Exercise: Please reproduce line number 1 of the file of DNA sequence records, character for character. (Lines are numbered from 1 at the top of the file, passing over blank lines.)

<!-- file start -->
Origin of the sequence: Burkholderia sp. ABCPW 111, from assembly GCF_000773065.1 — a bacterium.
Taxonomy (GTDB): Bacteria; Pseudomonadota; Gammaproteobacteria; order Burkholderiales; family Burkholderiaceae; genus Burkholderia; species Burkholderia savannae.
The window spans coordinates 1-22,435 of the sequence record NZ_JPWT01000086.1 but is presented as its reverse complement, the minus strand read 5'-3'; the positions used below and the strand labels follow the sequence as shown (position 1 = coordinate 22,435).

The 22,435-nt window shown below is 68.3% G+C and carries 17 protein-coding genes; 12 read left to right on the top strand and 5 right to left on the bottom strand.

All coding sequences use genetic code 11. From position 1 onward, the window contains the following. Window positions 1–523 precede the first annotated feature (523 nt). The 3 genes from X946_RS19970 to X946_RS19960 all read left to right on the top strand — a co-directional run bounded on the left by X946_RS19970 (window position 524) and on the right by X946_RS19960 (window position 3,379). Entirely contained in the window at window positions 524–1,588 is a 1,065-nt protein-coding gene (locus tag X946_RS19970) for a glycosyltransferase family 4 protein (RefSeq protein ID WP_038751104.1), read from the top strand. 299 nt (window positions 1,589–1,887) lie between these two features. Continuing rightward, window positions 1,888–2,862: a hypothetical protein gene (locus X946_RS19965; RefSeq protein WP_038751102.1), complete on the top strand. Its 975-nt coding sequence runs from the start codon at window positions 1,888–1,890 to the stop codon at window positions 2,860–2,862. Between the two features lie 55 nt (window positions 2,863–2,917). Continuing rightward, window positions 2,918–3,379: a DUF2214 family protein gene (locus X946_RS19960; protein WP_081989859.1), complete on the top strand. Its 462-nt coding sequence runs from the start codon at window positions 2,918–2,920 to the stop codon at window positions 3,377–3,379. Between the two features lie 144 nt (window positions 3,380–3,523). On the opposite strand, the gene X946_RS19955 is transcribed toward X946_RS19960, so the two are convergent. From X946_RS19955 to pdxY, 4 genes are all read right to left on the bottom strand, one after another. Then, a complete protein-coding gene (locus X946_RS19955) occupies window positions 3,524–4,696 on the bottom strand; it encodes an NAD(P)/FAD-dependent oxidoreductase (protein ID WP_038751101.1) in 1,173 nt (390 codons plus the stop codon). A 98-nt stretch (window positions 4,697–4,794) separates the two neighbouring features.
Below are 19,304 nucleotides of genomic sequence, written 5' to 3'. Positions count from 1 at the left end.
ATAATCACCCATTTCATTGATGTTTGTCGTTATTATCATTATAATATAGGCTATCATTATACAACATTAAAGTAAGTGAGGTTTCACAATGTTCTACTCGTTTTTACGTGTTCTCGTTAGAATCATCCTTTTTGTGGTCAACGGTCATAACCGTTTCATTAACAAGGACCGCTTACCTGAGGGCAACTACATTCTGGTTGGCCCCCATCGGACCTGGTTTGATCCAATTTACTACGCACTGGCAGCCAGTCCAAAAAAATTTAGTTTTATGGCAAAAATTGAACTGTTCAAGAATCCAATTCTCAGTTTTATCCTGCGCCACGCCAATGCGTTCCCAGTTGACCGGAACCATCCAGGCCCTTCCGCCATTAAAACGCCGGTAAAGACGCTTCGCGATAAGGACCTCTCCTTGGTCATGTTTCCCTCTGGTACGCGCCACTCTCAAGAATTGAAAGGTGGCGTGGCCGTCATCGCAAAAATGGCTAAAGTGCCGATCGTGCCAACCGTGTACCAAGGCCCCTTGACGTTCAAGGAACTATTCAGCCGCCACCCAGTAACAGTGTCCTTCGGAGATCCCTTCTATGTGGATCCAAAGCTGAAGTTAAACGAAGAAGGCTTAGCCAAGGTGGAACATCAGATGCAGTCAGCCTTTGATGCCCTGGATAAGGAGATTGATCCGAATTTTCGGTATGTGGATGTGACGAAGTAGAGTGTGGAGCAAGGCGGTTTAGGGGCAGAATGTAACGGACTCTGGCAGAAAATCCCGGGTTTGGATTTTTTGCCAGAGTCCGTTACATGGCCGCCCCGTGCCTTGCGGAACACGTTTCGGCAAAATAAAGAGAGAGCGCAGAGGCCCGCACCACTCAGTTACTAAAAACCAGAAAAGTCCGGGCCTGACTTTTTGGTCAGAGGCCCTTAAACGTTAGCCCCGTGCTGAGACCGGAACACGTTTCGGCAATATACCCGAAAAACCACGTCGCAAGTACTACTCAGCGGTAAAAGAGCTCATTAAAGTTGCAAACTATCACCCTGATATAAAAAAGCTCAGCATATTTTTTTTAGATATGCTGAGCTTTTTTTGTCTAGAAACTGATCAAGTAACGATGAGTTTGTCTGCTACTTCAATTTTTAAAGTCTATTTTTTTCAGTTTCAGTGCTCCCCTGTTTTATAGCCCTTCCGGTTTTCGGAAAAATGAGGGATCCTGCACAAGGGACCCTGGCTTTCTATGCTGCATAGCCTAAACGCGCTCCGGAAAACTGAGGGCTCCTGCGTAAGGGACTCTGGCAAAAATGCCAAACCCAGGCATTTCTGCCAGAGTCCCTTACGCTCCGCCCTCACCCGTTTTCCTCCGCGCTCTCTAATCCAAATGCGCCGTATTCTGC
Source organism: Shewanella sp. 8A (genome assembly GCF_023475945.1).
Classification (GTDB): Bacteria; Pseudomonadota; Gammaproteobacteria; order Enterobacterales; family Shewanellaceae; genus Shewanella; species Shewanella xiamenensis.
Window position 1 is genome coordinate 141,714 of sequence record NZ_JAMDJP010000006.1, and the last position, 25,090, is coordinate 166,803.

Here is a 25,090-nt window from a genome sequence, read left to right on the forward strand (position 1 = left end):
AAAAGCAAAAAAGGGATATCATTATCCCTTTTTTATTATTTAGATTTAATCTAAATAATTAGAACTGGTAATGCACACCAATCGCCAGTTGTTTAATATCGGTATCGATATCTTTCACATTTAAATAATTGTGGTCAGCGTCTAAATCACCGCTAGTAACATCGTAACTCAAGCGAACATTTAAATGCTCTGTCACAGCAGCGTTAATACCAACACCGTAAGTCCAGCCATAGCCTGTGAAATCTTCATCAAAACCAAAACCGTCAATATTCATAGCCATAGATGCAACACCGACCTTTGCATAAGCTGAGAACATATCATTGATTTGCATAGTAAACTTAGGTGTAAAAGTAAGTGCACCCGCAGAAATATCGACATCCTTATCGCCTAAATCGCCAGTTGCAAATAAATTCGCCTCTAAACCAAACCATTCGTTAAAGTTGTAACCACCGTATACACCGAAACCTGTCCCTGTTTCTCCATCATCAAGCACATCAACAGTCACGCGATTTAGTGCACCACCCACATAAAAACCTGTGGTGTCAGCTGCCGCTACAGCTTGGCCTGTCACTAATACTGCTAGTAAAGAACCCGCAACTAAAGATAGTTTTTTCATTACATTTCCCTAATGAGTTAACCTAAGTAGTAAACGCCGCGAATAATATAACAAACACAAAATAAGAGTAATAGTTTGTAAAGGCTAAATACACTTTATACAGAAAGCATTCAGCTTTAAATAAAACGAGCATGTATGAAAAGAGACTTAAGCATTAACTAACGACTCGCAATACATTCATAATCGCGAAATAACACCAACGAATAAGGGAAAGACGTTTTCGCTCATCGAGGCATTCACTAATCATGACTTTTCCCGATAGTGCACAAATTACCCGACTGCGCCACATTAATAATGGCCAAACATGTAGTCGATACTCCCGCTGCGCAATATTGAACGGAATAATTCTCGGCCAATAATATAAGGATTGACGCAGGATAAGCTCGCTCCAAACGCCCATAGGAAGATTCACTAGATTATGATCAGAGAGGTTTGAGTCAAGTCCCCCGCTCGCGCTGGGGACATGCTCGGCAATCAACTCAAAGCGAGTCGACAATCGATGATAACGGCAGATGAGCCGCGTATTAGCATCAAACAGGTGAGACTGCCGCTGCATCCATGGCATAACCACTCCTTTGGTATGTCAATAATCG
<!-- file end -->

Origin of the sequence: Burkholderia sp. ABCPW 111, from assembly GCF_000773065.1 — a bacterium.